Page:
CW: discussion of COVID-19, eco-anxiety, cancer, and climate catastrophe. mention of r*pe and abuse.
Believe it or not, I started writing this nearly 4 weeks ago.
And now am finishing it in isolation.
Coronavirus has been the word on everyone's lips for nearly a week.
Whole cities, provinces, and countries have ground to a halt, families are living in isolation from one another, and our most vulnerable people are afraid to leave their homes for fear of contracting the virus.
The failures of our global and national systems have never been more self-evident.
The only possible silver lining I can see is that sweeping sociocultural change could be on the other side of this mess.
Once our stress response returns to a natural activation — once the panic and the chaos clears — I hope we will look at this system and want to tear it down.
This system that leaves thousands under threat of eviction for missing a few weeks work, this system that insists on business as usual no matter the cost, that requires people to go to work ill, this system that amplifies feelings of scarcity and greed.
I hope that as the fear dissipates, we will look at this system and know that it is deeply flawed and that it must change.
And then, we will go out into the world and be that change.
Burning Out on a Burning Planet
The world is on fire.
Or flooding, depending where you live.
The United States is descending into fascism in real time.
Indigenous peoples worldwide are being arrested en masse for standing against corporate interests.
Systems of governance in the Western world have moved from covertly corrupt to openly corrupt, and there's almost nothing you can do about it.
Pipelines, plastics, pandemics, and profits are priority one, and anything (or anyone) that gets in the way will be forcibly removed.
This is a snapshot of the world in March of 2020.
The media is unrelenting, apocalyptic, and everywhere.
I would not blame you for turning away, for covering your ears, for blocking out the din.
I would not blame you for considering the enormous task of living as an engaged citizen in the year 2020 and deciding that you cannot shoulder the burden.
But, I ask you, what would you do if you felt like you could do something?
What could we do together as a vast and flexible community?
What would you achieve if you had the tools for resistance and resilience in our hurting world?
What would you say if I told the tools that you need to save the world are the very same tools you need to save yourself?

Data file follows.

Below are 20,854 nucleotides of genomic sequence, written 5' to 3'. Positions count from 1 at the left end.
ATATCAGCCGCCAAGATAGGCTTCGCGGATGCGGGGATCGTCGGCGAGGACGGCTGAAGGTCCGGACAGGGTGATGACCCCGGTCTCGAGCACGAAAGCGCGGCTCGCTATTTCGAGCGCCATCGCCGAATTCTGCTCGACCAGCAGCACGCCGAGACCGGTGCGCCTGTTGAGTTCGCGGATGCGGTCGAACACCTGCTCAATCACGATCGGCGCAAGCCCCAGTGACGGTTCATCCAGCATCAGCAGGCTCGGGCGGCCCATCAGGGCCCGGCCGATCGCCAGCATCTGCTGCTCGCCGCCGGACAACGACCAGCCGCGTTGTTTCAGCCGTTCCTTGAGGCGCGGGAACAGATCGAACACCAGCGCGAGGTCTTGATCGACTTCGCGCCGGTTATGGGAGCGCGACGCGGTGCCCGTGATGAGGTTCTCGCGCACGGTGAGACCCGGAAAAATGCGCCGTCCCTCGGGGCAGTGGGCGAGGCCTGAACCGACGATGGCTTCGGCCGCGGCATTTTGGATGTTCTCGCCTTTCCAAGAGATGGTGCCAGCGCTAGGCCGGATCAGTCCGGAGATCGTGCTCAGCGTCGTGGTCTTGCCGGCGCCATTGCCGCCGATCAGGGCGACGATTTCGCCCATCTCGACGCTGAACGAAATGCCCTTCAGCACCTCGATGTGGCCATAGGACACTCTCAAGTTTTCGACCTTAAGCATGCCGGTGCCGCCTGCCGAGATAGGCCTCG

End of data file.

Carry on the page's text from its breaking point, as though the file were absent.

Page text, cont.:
Few of you might know that my first academic love was actually sociology. Before I learned about the field of psychophysiology, I did my undergraduate degree in sociology (mostly at Carleton University, for those who might wonder).
I loved the idea that so much of human behaviour could be understood through systems and environments. Not to mention many of the experiments in sociological research seemed to have a playfulness to them!
These early academic years focussed on human life in the context of a social environment.
Before I studied people as individuals, I studied people as social creatures. Before I considered individual psychology, I was fascinated by social psychology.
And despite what Simon and Garfunkel might say; no one is a rock, no one is an island.
So when I started studying psychology in the context of mind-body health, I was already deeply convinced that you cannot understand an individual without considering their social and environmental experience.
A Human Earth
Eve Ensler, the acclaimed writer of The Vagina Monologues, permanently changed my life with her TedTalk Suddenly My Body.
(I would highly recommend you watch it yourself, but include trigger warnings for discussion of cancer, death, abuse, and violence against women. It's not easy watching, but it is deeply worthwhile.)
In the talk Ensler, describes her experience with cancer, and how it broadened her understanding of being human on the planet Earth. After battling cancer, Ensler says the separation between her body and the Earth's body melted away.
She explains that her "cancer was a cancer that was everywhere, the cancer of cruelty, the cancer of greed, the cancer that gets inside people who live down the streets from chemical plants — and they're usually poor — the cancer inside the coal miner's lungs, the cancer of stress for not achieving enough, the cancer of buried trauma, the cancer in caged chickens and polluted fish, the cancer in women's uteruses from being raped, the cancer that is everywhere from our carelessness."
This idea, which in hindsight should have been so obvious, planted itself so deeply in my psyche that it has changed the trajectory of my entire body of work.
I was already studying how stress influences health, and how human psychology (i.e. stress) can only be considered in the context of social and environmental structures.
And in my spiritual life, I already believed deeply that our planet is a living, breathing organism itself.
But it took that 12 minutes and 52 seconds with Eve Ensler for all the pieces to click together.
It took 12 minutes, 52 seconds for me to begin to understand that the separation between our personal psychology, our body, our social psychology, and our planetary body is a very thin line — if it's separate at all.
Mindfulness for the Apocalypse
I have been working quietly on a side project called Mindfulness for the Apocalypse since October of 2018.
It has been my outlet for the anxieties that accompany late stage capitalism, environmental catastrophe, and the general sh*tshow that is living in